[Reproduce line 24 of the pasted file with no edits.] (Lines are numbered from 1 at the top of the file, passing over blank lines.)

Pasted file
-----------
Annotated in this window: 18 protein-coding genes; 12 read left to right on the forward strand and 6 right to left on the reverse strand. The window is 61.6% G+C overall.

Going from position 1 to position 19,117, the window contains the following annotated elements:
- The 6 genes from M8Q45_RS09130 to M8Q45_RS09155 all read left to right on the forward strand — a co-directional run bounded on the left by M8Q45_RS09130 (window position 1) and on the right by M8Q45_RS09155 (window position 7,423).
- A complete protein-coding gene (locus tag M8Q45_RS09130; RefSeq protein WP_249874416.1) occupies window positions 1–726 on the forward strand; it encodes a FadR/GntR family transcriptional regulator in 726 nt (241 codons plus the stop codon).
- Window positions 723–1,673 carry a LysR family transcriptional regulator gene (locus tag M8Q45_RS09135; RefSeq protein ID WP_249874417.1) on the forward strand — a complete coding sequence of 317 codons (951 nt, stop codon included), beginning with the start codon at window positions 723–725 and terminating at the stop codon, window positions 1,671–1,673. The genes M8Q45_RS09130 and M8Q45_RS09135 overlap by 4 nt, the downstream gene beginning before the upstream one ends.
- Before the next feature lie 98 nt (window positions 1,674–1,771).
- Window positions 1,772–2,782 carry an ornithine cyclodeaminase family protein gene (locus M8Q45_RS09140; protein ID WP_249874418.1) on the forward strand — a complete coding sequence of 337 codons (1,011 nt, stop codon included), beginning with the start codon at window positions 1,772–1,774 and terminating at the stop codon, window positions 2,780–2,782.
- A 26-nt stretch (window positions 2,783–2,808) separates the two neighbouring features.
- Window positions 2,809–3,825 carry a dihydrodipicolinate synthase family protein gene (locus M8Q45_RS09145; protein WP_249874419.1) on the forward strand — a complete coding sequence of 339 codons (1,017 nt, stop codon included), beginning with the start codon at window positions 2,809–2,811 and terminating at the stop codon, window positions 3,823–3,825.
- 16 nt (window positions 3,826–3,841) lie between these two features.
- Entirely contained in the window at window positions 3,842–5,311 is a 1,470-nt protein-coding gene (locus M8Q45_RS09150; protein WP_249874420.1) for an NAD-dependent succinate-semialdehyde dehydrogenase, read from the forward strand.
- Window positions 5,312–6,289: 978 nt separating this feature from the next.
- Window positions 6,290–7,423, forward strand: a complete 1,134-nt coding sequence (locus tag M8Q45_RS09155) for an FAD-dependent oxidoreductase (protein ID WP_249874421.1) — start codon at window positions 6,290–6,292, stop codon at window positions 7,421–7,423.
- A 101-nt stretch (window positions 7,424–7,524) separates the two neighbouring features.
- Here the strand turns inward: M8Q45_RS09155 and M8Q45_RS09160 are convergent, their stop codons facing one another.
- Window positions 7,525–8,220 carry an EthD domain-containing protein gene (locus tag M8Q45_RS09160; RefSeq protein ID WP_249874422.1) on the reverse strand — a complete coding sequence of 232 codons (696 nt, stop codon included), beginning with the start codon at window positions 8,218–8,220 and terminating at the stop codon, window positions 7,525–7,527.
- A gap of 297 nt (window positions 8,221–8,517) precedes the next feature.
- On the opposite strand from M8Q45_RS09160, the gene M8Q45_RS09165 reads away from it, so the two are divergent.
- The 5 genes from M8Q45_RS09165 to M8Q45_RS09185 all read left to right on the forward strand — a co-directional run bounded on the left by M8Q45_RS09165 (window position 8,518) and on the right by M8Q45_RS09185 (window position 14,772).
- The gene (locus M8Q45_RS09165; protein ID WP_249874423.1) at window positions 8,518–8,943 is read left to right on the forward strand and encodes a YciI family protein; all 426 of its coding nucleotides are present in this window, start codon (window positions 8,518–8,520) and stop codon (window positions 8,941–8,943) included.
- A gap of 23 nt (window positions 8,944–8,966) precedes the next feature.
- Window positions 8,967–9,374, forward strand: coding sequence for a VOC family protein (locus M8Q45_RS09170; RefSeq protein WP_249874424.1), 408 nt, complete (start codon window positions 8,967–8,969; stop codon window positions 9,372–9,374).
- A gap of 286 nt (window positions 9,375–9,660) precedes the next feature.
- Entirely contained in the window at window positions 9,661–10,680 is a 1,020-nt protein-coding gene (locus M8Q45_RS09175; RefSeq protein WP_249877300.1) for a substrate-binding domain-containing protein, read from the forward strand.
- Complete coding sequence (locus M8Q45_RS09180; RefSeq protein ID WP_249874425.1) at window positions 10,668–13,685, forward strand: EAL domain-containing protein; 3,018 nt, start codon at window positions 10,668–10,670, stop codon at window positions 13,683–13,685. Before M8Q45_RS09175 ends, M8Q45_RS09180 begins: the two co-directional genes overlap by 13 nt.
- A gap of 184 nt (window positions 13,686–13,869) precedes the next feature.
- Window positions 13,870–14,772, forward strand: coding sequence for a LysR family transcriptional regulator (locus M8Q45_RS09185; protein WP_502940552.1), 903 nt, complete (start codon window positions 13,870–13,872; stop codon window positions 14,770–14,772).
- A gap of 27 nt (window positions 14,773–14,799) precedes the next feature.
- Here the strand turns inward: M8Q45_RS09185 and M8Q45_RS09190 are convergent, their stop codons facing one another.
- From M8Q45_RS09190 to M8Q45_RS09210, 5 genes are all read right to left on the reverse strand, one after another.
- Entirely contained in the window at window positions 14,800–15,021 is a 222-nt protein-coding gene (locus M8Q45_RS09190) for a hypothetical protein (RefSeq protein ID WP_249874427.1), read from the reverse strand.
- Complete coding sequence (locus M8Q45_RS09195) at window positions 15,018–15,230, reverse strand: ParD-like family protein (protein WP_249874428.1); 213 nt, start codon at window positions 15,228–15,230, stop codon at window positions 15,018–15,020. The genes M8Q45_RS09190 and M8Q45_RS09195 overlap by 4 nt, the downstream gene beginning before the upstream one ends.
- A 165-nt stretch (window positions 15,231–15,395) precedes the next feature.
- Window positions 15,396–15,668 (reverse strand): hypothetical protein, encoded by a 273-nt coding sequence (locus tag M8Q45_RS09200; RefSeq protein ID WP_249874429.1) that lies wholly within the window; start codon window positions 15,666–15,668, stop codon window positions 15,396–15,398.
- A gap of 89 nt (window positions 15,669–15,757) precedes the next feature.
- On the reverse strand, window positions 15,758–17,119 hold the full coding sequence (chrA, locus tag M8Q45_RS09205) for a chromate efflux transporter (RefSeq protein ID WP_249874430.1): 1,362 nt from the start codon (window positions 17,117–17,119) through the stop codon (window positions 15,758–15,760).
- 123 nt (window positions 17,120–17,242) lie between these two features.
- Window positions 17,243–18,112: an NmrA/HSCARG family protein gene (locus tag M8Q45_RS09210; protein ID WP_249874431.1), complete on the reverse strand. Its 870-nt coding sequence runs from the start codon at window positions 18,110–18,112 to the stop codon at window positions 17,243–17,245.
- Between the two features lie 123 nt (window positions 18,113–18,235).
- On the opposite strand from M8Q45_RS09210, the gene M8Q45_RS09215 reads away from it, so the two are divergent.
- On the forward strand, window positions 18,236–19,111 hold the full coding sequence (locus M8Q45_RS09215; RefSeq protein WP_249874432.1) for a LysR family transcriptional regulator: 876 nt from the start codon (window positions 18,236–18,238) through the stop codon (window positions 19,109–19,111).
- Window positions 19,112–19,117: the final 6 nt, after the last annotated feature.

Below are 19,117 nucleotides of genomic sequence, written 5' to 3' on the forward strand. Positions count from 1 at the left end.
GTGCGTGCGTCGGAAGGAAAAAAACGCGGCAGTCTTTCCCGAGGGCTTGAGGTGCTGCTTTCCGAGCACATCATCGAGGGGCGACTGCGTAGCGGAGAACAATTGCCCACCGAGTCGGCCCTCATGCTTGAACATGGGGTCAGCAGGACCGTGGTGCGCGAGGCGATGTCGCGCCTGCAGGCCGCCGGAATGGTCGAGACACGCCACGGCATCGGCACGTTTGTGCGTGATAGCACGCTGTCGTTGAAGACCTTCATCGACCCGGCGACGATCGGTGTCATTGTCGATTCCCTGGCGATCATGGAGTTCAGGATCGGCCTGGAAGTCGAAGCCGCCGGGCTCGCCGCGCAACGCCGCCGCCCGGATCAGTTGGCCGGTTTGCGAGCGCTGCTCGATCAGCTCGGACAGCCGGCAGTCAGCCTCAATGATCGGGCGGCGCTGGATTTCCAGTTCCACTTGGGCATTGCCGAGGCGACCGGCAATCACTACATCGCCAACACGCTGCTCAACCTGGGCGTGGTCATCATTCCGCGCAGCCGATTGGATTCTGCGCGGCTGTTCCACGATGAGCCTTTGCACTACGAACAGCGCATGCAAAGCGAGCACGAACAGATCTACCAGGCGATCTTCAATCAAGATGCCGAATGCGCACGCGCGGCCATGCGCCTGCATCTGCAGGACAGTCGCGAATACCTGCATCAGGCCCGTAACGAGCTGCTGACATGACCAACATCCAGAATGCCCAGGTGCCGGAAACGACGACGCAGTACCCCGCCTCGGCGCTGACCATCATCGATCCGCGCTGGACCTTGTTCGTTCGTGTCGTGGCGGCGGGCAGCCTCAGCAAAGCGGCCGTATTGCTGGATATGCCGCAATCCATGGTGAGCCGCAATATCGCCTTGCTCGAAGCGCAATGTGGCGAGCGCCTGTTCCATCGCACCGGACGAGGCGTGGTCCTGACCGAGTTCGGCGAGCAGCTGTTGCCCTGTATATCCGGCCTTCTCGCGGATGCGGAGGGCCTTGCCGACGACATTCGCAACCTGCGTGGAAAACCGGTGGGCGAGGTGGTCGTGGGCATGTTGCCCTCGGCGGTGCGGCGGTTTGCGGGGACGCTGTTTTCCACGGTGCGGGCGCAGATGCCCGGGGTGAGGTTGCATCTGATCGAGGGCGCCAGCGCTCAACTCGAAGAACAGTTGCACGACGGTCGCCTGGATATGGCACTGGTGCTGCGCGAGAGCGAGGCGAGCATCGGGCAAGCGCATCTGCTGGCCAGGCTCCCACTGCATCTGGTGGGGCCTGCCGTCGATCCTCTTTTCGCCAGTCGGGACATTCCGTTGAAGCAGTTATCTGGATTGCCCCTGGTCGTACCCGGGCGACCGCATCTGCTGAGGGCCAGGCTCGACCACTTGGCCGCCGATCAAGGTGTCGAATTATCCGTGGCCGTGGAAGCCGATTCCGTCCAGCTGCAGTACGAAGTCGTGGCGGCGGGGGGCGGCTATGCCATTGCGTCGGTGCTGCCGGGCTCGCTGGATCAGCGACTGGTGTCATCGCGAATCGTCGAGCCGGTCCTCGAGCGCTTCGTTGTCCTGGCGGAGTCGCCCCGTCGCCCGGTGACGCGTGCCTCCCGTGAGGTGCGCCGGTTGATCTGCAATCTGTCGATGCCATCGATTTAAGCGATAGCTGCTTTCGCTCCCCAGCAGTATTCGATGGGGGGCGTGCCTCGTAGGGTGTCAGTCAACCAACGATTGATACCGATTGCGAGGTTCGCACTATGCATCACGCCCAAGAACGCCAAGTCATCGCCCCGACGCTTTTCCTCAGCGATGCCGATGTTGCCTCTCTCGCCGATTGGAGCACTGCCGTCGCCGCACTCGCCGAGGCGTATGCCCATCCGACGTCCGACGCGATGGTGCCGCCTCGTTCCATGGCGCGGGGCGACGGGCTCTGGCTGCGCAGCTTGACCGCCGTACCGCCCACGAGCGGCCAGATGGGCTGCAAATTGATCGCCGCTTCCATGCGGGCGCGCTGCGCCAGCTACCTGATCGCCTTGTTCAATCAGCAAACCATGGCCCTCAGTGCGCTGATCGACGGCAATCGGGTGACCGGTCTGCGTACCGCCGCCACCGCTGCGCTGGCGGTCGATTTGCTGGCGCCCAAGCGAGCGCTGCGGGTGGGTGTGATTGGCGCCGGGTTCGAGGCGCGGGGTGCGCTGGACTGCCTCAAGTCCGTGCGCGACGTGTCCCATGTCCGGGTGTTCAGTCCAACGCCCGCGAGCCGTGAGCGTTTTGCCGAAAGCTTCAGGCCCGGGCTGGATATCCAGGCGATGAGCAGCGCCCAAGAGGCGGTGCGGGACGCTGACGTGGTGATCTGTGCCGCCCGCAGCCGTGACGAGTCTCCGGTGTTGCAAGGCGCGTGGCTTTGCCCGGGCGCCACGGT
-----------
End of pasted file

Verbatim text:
- Entirely contained in the window at window positions 9,661–10,680 is a 1,020-nt protein-coding gene (locus M8Q45_RS09175; RefSeq protein WP_249877300.1) for a substrate-binding domain-containing protein, read from the forward strand.